Wastewater-to-value technology patent awarded to Bacterial Robotics
Synthetic biology company Bacterial Robotics announced that has secured a patent for its microscopic BactoBots(tm) technology...
CINCINNATI, OH, Jan. 16, 2013 -- Synthetic biology company Bacterial Robotics announced that has secured a patent for its microscopic BactoBots(tm) technology.
The inventions within the "Microbial Fuel Cell" patent, No. 8,354,267, overcome certain challenges with traditional microbial fuel cells, which seek to generate electricity but fall short in both power density and robustness for industrial use.
The breakthroughs are due to the development of specific BactoBots, which can be thought of as organism-based programmable microscopic robots.
With this key patent in place, Bacterial Robotics' first subsidiary, Pilus Energy (http://PilusEnergy.com), is preparing to deploy the first waste-water-to-value BactoBots, known as RemediBots(tm) and GalvaniBots(tm).
The GalvaniBot powers electrogenic bioreactors (EBR). An EBR can be considered a next generation microbial fuel cell. GalvaniBots operate metabolically. This is a different approach than fermentation, digestion, and other legacy technologies used in microbial fuel cells.
The un-optimized power density of a GalvaniBot-powered EBR reached five Watts per meter squared (5W/m2). The technology has very wide operating parameters including significant ranges of temperature and pH. The result is a robust, networkable EBR platform that harnesses the GalvaniBot to clean wastewater, generate usable electricity, and produce hydrogen gas.
The Company also announced patent filings for the RemediBot and GalvaniBot-powered EBR in a number of high-population global markets. Pilus Energy will provide the locally patented protected wastewater-to-value technologies to local market experts through its global licensing network.
The Company's consumable genetics rights management (GeRM(tm)) key system protects the BactoBots from release and theft. The GeRM keys must be present in the feedstock in order for the BactoBots to activate and conduct activities. If the GeRM keys are absent, the BactoBots self-destruct. This allows the local market licensees to offer BactoBots, EBR, and GeRM keys to their end-user customers.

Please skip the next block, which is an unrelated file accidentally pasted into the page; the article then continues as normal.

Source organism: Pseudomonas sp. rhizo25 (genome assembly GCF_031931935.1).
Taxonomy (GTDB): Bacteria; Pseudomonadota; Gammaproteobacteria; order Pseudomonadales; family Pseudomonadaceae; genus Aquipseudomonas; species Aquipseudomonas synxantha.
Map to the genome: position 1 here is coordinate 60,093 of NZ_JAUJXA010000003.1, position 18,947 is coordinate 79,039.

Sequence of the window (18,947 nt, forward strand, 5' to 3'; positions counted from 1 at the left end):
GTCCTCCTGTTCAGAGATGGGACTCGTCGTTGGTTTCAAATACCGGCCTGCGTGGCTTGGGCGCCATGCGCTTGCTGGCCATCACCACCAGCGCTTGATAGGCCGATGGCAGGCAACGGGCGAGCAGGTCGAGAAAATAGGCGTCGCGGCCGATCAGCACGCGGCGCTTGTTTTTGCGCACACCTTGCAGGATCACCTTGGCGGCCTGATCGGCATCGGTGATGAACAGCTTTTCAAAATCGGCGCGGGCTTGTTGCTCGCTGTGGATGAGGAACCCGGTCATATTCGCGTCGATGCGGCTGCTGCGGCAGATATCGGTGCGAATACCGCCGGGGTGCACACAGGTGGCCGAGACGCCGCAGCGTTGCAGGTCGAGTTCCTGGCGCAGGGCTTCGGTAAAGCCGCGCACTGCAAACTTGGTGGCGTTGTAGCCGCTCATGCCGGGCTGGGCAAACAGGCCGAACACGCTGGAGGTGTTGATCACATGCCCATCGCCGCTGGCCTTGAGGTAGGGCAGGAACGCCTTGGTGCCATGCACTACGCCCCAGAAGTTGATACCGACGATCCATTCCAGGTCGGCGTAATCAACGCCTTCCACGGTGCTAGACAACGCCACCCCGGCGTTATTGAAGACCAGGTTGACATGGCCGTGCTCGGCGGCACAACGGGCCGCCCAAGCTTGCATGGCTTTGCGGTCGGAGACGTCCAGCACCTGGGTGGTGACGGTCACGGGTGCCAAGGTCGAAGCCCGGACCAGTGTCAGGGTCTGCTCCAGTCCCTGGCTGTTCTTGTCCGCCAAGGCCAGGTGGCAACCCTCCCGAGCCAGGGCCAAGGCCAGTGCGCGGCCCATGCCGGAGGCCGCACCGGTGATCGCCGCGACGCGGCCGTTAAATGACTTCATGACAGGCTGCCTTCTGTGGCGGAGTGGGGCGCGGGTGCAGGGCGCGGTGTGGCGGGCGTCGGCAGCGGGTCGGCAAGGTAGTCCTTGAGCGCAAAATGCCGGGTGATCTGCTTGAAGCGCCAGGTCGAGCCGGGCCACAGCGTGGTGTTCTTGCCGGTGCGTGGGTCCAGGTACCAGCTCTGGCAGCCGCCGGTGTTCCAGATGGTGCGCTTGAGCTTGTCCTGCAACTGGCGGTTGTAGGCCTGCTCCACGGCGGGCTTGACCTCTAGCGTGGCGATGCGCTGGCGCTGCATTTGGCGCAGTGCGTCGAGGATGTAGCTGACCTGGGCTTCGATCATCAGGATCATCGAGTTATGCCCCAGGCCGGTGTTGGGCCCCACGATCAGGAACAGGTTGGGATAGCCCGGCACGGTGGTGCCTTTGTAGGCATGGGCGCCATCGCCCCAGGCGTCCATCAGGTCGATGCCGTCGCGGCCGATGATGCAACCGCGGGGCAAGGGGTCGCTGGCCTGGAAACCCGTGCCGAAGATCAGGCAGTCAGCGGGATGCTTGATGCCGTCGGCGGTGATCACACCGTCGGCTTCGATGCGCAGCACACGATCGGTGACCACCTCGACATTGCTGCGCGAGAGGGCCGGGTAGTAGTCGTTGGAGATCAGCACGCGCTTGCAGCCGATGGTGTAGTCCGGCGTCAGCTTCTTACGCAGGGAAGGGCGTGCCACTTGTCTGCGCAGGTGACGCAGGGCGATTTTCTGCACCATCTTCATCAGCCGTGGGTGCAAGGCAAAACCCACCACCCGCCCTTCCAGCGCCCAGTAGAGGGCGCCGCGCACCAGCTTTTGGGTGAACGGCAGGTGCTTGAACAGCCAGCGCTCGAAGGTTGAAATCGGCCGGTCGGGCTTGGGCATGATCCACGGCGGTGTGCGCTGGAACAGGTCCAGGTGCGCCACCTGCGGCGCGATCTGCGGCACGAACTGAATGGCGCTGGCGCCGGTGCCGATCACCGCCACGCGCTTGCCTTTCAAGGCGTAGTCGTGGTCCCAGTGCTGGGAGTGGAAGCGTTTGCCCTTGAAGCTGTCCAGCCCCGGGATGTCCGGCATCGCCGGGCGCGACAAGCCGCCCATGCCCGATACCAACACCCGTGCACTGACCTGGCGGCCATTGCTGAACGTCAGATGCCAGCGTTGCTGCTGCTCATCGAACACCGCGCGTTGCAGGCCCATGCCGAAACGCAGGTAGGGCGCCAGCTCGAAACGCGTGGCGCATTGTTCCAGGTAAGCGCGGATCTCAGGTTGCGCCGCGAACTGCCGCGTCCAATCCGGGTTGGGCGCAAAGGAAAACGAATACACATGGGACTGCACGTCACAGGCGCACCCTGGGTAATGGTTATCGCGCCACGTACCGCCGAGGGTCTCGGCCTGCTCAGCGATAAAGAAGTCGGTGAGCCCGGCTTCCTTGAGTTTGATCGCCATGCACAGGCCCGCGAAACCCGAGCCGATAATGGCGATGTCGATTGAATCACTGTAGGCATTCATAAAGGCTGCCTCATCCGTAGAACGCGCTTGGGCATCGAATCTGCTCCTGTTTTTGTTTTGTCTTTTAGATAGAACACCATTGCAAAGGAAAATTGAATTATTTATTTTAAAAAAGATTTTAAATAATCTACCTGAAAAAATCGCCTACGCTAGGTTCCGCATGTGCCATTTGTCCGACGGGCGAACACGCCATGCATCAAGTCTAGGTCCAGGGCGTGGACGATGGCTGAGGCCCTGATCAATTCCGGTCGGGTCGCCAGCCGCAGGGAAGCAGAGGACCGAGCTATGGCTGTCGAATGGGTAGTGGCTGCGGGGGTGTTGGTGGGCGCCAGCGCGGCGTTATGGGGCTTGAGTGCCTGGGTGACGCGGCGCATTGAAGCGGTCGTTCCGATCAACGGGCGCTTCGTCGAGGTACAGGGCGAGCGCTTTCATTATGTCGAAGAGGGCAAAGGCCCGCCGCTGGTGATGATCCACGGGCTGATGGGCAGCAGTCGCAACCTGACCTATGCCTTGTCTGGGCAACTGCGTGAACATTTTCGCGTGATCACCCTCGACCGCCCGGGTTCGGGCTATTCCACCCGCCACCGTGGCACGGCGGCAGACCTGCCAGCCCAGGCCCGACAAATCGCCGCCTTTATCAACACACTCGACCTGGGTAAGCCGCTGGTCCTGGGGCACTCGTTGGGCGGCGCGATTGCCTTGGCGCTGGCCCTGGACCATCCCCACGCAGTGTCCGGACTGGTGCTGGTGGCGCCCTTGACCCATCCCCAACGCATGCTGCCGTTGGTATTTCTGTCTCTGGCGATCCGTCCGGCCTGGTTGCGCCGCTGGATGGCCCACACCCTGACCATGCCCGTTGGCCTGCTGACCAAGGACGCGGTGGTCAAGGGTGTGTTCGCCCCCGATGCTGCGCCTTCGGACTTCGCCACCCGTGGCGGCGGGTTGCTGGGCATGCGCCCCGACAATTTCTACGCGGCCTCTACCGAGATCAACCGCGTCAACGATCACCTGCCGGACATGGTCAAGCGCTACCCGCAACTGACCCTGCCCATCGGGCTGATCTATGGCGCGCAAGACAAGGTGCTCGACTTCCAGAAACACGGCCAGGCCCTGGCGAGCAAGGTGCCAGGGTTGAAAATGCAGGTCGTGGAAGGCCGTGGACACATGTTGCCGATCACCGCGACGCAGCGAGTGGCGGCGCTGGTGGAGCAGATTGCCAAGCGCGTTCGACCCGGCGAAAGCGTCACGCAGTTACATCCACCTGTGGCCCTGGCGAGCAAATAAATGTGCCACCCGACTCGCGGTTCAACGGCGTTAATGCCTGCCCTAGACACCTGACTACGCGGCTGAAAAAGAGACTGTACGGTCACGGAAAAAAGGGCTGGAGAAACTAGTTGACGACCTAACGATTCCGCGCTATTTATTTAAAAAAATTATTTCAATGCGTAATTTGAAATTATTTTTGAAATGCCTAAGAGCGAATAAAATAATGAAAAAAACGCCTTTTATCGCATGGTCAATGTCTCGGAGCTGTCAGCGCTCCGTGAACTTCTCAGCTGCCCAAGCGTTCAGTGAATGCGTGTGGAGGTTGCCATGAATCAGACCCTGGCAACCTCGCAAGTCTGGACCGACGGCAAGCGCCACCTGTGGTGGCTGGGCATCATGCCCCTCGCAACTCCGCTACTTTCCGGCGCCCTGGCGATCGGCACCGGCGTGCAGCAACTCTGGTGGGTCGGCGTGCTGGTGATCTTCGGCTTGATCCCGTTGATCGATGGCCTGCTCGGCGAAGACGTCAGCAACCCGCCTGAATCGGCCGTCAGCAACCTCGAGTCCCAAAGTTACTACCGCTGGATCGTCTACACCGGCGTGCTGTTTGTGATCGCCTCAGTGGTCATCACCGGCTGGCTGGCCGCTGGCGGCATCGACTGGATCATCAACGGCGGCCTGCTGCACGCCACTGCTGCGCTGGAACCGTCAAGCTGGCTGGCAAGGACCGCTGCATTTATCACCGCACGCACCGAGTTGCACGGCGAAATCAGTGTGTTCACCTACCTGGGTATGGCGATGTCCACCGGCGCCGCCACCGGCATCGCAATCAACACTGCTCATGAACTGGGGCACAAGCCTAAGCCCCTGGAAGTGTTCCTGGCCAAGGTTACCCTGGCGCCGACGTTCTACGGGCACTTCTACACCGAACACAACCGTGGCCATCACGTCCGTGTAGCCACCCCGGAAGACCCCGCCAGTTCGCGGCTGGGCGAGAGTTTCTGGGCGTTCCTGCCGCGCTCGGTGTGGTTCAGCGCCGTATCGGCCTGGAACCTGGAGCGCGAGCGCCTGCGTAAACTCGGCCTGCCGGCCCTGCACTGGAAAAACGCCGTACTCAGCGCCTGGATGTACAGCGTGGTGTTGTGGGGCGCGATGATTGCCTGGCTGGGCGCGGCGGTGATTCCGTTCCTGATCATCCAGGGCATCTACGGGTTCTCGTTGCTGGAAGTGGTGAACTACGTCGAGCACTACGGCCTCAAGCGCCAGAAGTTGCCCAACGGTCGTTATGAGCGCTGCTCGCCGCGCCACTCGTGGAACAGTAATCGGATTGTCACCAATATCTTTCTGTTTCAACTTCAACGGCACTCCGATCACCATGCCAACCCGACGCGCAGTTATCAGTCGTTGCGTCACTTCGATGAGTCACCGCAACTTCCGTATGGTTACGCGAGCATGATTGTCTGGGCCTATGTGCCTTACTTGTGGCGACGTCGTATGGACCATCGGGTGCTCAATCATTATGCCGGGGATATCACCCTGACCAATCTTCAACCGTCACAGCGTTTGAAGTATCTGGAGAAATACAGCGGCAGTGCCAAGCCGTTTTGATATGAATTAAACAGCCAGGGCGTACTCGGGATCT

Jason E. Barkeloo, Founder and CEO of Bacterial Robotics commented, "This recognized work is a keystone of our wastewater-to-value intellectual property portfolio. With this technology, Pilus Energy can help move the water-energy nexus industry toward a convergent turnkey water cleaning and value extraction solution."
In addition to what is claimed, the '267 patent also discloses additional inventions and applications of the technology. A continuation application claiming priority to the '267 patent was recently filed. This means the multiple inventions disclosed in the first application can now be pursued in subsequent patent applications. This enables the Company to expand the intellectual property portfolio to reflect advancements while providing increased protection of its platform technology disclosed in the '267 patent.
Barkeloo concluded, "This interdisciplinary team undertook a difficult challenge. Instead of finding lots of reasons why this invention could not be done, we concentrated on finding ways it could be done. The support of our intellectual property legal firms, specifically Taft, Stettinius & Hollister LLP, and the Nevrivy Patent Law Group were particularly helpful. And this historical marker was not achievable without the support of our visionary investors."
About Bacterial Robotics
An early developer in the emerging synthetic biology industry, Bacterial Robotics is headquartered in Cincinnati, Ohio (USA). The Company specializes in identifying markets for developing and deploying BactoBots(tm) and ViruBots(tm); microscopic organism-based robots that produce, build, sense, and perform functions.
For more information, visit http://bacterialrobotics.com.